*5 The California Supreme Court has held that " 'communications ... within the protection of the litigation privilege of Civil Code section 47, subdivision (b)3 [citation], ... are equally entitled to the benefits of section 425.16.' [Citations.]" (Briggs v. Eden Council for Hope & Opportunity (1999) 19 Cal.4th 1106, 1115.) "Under the 'usual formulation,' the litigation 'privilege applies to any communication (1) made in judicial or quasi-judicial proceedings; (2) by litigants or other participants authorized by law; (3) to achieve the objects of the litigation; and (4) that have some connection or logical relation to the action. [Citations.]' [Citation.] This includes prelitigation communications involving the subject matter of the ultimate litigation. [Citations.]" (Sylmar, supra, 122 Cal.App.4th at p. 1058; Rubin v. Green (1993) 4 Cal.4th 1187, 1191.) The privilege includes statements concerning litigation threatened in the event a demand is not met. (Aronson v. Kinsella (1997) 58 Cal.App.4th 254, 260–261.) The privilege also encompasses statements made to third parties who have a substantial interest in the outcome of the litigation. (Costa v. Superior Court (1984) 157 Cal.App.3d 673, 678.) Thus, "[s]tatements made in connection with or in preparation of litigation are subject to section 425.16. [Citation.]" (Kashian v. Harriman (2002) 98 Cal.App.4th 892, 908.) Whether a given communication is within the scope of the litigation privilege, and hence, protected by section 425.16, is a question of law that we review de novo. (See Nguyen v. Proton Technologies Corp. (1999) 69 Cal.App.4th 140, 147.)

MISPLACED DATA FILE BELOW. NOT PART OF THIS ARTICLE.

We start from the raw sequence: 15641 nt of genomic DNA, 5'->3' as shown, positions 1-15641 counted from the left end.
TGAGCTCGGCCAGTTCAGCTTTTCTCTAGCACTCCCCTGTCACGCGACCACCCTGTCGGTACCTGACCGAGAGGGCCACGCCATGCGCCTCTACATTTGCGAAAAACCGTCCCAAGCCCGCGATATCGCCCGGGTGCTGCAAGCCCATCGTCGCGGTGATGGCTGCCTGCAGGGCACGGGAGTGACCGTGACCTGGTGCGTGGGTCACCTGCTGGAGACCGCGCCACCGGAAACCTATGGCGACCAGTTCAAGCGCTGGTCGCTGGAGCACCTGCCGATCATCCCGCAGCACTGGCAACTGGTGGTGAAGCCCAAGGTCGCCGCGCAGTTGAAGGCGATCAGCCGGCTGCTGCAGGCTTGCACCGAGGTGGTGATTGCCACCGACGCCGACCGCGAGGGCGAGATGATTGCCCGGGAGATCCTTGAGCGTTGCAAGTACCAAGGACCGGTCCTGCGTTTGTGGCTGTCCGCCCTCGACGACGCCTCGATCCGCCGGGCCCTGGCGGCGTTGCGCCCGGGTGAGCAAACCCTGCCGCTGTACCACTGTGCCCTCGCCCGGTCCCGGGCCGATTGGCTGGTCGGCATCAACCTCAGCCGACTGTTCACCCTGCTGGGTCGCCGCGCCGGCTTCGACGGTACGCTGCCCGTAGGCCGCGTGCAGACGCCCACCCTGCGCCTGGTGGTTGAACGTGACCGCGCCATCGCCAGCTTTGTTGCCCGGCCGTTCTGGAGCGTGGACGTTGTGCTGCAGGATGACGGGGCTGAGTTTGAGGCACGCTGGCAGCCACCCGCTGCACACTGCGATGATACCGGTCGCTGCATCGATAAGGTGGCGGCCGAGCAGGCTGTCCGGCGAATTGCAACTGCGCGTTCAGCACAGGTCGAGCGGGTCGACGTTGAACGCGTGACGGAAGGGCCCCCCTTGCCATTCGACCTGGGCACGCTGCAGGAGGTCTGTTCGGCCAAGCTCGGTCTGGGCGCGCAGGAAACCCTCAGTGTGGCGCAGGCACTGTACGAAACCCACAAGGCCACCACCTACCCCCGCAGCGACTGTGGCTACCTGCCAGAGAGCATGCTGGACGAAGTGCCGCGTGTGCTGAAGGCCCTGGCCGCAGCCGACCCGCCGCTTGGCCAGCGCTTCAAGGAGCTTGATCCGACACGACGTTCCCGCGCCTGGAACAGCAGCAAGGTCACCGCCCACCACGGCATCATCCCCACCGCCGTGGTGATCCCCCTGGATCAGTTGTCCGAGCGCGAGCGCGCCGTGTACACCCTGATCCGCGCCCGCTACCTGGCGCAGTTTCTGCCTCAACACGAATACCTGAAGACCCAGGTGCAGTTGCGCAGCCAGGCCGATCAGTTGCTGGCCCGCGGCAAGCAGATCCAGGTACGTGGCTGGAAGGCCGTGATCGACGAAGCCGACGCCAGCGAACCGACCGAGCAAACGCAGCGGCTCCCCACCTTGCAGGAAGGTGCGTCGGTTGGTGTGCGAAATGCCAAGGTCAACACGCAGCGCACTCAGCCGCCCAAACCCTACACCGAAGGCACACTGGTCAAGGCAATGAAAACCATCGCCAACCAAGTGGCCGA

The second and third causes of action4 in plaintiff's original complaint are based on statements made in two letters regarding the Florida judgments entered against plaintiff and defendants' efforts to collect on those judgments. The letters were sent to people whom defendants believed were likely recipients of fraudulent transfers by plaintiff in order to avoid defendants' collection efforts.
The August 7, 2012 letter states that its purpose "is to advise and caution family members and their associates that if they participate with or assist Mr. Kirsch in any attempts to avoid collection of the judgments, they will expose themselves individually to potential liability for attempting to deprive the judgment creditors of their rights to collect the judgments from the assets of Mr. Kirsch." The September 17, 2012 letter encloses a transcript of plaintiff's deposition taken in one of the Florida actions and at which plaintiff invoked his Fifth Amendment right against self-incrimination in an effort "[t]o further explain the growing seriousness of [plaintiff's] default."